By John MacDonald
Reigning British light heavyweight champion, Bob Ajisafe 12-2 (3) is looking for a triumphant homecoming when he faces Leon Senior 10-2-1 (0) in the semi-finals of the Maxinutrition Knockout tournament in Leeds on Saturday.
Ajisafe’s journey to this point has seen him fight all across England; from Darlington to London and most recently in Reading where he claimed the vacant Lonsdale belt against Dean Francis.
Now the 29 year old has the opportunity to fight in his hometown for the first time as a professional.
“It’s the first time I’ve fought in Leeds since the amateur days where I fought close-by in the ABAs. I’m on a big card like this, headlining my own show which feels good. I couldn’t ask for more really,” Ajisafe told BoxingScene.
“I’ve been looking forward to it. I knew if I could get through my first fight [in the tournament, UD12 against Dean Francis] I’d get this fight - and it’s obviously come to fruition. I knew in the back of my mind it was going to happen so that urged me on as well. Now I’m just really pleased it’s here and I’m looking to showcase my skills in front of my fans.”
Whereas some fighters would feel the weight of expectation to put on a good performance in front of their local support, Ajisafe is more relaxed entering this contest than the previous one. A combination of factors such as; fighting in unfamiliar surroundings and the British title on the line played on his mind in the lead-up to his fight with Francis.
“There’s not as much added pressure on me as there was last time. Last time there was a lot more pressure on me because I knew the British title was on the line, I had to go and perform in Reading which is somewhere that isn’t familiar to me.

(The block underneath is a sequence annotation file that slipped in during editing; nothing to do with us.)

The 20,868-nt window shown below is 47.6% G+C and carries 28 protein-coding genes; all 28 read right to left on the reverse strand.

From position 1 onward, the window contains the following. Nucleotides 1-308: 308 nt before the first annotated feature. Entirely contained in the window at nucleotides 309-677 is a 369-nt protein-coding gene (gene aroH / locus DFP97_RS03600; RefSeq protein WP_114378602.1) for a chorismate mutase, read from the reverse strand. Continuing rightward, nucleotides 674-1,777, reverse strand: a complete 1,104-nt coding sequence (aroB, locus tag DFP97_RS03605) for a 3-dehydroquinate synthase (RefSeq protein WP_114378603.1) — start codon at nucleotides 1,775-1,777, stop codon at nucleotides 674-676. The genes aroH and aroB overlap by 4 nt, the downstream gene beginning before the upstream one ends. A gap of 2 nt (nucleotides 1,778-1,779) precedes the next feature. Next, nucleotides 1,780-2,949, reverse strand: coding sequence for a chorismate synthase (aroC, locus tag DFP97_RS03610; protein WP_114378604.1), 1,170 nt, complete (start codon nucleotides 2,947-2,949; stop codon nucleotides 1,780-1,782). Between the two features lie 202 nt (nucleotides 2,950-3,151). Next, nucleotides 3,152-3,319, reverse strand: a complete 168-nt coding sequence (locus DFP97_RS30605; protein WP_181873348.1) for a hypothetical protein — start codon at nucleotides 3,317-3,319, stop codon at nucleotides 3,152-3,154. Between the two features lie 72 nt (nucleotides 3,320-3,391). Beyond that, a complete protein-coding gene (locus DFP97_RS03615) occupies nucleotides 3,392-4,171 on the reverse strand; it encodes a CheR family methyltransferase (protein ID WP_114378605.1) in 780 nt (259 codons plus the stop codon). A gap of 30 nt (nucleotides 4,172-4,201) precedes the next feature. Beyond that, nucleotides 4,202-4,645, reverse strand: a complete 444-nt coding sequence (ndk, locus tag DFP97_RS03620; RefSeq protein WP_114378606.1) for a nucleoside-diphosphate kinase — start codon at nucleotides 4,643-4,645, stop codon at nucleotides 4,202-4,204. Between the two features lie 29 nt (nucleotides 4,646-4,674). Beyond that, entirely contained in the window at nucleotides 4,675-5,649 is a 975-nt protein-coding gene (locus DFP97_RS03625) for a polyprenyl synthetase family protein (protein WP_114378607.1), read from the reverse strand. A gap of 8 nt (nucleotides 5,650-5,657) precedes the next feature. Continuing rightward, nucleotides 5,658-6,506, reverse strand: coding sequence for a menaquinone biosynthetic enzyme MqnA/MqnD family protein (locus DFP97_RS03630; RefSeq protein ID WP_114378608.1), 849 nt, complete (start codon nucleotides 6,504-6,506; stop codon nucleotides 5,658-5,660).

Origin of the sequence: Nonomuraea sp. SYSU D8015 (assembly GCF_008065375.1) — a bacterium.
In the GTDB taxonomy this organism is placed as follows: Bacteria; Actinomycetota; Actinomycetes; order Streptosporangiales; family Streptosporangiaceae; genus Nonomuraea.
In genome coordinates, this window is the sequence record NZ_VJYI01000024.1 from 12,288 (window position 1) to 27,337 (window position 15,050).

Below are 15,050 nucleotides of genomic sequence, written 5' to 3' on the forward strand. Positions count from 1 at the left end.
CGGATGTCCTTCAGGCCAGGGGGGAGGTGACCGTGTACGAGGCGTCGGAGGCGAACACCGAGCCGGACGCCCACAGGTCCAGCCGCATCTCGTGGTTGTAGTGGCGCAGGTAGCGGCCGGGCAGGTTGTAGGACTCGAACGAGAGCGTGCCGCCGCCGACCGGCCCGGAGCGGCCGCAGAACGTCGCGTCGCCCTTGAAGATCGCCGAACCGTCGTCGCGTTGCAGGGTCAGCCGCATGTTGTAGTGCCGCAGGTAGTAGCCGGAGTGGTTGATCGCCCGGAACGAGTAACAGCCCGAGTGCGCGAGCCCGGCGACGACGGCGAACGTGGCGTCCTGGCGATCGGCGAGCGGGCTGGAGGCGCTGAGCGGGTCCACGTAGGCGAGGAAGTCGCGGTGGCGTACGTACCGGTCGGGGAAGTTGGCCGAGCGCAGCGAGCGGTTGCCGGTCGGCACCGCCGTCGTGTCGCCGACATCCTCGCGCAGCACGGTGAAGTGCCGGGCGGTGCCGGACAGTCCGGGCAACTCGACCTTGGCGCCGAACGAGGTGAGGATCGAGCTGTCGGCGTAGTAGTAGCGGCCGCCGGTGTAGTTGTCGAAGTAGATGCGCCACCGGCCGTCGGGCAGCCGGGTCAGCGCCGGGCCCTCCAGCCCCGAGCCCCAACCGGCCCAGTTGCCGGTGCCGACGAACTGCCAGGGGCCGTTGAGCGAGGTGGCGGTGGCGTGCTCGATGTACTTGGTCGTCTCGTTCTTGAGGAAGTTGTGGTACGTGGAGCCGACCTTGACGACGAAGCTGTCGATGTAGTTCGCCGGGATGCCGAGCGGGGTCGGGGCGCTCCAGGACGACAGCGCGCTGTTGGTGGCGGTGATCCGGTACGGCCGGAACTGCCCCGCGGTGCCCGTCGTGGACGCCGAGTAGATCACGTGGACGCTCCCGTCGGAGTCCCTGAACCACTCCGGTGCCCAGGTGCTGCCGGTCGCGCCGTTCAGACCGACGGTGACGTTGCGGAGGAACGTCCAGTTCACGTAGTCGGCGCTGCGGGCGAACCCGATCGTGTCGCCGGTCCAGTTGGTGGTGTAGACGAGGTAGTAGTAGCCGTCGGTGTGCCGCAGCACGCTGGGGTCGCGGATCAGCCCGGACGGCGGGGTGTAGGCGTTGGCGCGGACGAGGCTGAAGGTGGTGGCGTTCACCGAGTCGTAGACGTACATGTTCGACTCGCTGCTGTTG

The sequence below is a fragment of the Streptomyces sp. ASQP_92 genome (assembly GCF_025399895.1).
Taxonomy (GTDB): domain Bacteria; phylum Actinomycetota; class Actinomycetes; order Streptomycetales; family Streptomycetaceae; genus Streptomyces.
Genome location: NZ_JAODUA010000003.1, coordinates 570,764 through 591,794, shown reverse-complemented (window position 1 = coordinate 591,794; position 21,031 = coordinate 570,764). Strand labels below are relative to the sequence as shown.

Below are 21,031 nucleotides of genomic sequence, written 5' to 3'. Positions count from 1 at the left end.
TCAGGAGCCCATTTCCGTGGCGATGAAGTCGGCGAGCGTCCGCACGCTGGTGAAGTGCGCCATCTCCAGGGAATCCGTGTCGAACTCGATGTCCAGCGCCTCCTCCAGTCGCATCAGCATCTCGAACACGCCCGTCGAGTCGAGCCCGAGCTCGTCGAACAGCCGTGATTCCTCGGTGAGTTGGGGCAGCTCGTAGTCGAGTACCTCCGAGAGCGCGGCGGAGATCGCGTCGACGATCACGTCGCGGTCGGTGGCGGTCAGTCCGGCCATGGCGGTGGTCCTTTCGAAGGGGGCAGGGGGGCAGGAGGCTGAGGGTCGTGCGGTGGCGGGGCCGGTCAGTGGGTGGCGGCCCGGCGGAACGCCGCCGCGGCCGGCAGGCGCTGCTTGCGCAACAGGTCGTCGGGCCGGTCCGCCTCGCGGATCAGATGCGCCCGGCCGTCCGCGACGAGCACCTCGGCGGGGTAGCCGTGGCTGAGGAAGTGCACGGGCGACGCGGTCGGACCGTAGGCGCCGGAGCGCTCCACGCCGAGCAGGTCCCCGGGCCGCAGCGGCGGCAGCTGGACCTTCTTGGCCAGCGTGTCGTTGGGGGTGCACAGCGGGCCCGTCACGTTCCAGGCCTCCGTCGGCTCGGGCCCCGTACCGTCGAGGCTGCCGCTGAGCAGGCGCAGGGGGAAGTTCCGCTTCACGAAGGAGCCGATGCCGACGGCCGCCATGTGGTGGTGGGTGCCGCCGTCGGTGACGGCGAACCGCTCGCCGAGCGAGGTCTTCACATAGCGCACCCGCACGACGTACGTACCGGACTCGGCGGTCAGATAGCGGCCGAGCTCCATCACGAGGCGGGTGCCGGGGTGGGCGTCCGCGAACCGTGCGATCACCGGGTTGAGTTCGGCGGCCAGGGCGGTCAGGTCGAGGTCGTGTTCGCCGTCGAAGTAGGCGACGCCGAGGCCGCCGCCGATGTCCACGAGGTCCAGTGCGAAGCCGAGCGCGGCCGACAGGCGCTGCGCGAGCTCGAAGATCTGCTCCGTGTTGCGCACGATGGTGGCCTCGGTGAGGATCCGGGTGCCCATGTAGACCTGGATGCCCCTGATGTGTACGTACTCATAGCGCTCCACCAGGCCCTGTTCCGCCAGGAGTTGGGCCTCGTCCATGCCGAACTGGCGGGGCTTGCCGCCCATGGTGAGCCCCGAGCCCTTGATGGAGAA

“Now it’s in Leeds, it’s my hometown, I know I have to look good, put a good performance on because I can’t afford to not look good now as British champion.”
The tournament, which has been shown live on Channel 5 has breathed new life in to a division that has stagnated somewhat in the past few years. Ajisafe’s bout with the veteran, Dean Francis was the perfect curtain raiser for the contest as both men fought toe-to-toe for large periods of the fight, knowing the prize at stake. For many it showed a different side to Ajisafe who, as a product of the famous Ingle Gym, has a reputation as an awkward, southpaw, counter puncher.
“I had to dig in sometimes in that fight. Not to take anything away from Dean Francis, he was a top operator and I didn’t expect him to come in as sharp and as savvy as he was but that’s obviously the experience he’s had being a former British, European and Commonwealth champion and being a big puncher as well. I had to use everything, all my ability. I had to fight him at points, I had to take a good shot - which I can - and obviously fight him in the trenches as well as box him to keep winning the rounds.”
Saturday’s opponent, current Southern Area champion, Leon Senior progressed to this stage after his quarter-final with Tony Hill was ruled a non-contest after an accidental clash of heads in the second round left Hill in no state to continue. The British Boxing Board of Control rejected Senior as a voluntary challenger and as a result Ajisafe’s title will not be at stake.
Having defeated a man who had won everything, bar a world title, in his previous fight, Ajisafe is confident that Senior is simply not at his level, yet remains focussed on the task at hand.
“I’m not overlooking that guy but I think it’s an easier fight. Leon Senior, to be honest with you, I’d never heard of the guy before this competition. I’d never ever heard of him and by looking at him I don’t think he’s ever fought anyone in my class or anywhere near my class. I don’t recognise anyone he’s fought and I think he got knocked out before coming in to the competition by another novice [Arfan Irqbal 7-0 (3)], who I hadn’t heard of either.”
“He’s definitely not the same calibre of fighter as Dean Francis who had 40-odd fights and who was former British, European, Commonwealth champion. So compared to him I can’t seeing Senior being in that class. I know he’s not going to be in my class, me being the British champion as well. He’ll come and have a go because that’s all he can do, this is his opportunity so he’s going for broke. It’s the opportunity of a lifetime for him but I’ve got to show my class and the reason why I’m champion.”Tags: British Boxing